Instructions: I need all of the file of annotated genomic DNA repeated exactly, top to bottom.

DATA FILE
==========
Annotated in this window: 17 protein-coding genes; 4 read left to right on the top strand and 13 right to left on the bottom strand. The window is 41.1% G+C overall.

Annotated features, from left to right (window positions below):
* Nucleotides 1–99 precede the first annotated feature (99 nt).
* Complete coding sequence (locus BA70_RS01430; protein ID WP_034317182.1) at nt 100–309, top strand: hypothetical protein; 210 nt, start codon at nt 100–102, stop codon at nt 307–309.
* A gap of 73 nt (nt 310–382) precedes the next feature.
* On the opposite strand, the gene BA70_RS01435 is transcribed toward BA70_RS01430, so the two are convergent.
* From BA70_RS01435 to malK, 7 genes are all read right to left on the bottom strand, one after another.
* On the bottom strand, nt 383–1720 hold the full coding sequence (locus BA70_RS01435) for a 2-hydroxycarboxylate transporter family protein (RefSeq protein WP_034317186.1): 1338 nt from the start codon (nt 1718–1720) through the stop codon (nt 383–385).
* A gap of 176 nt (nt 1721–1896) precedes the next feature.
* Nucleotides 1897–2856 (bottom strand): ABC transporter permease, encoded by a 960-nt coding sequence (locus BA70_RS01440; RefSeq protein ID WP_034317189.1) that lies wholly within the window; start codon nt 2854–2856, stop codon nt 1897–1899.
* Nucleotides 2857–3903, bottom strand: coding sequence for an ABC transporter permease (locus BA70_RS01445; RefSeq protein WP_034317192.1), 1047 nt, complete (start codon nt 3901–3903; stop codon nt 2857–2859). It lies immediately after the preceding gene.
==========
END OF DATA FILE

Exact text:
Annotated in this window: 17 protein-coding genes; 4 read left to right on the top strand and 13 right to left on the bottom strand. The window is 41.1% G+C overall.

Annotated features, from left to right (window positions below):
* Nucleotides 1–99 precede the first annotated feature (99 nt).
* Complete coding sequence (locus BA70_RS01430; protein ID WP_034317182.1) at nt 100–309, top strand: hypothetical protein; 210 nt, start codon at nt 100–102, stop codon at nt 307–309.
* A gap of 73 nt (nt 310–382) precedes the next feature.
* On the opposite strand, the gene BA70_RS01435 is transcribed toward BA70_RS01430, so the two are convergent.
* From BA70_RS01435 to malK, 7 genes are all read right to left on the bottom strand, one after another.
* On the bottom strand, nt 383–1720 hold the full coding sequence (locus BA70_RS01435) for a 2-hydroxycarboxylate transporter family protein (RefSeq protein WP_034317186.1): 1338 nt from the start codon (nt 1718–1720) through the stop codon (nt 383–385).
* A gap of 176 nt (nt 1721–1896) precedes the next feature.
* Nucleotides 1897–2856 (bottom strand): ABC transporter permease, encoded by a 960-nt coding sequence (locus BA70_RS01440; RefSeq protein ID WP_034317189.1) that lies wholly within the window; start codon nt 2854–2856, stop codon nt 1897–1899.
* Nucleotides 2857–3903, bottom strand: coding sequence for an ABC transporter permease (locus BA70_RS01445; RefSeq protein WP_034317192.1), 1047 nt, complete (start codon nt 3901–3903; stop codon nt 2857–2859). It lies immediately after the preceding gene.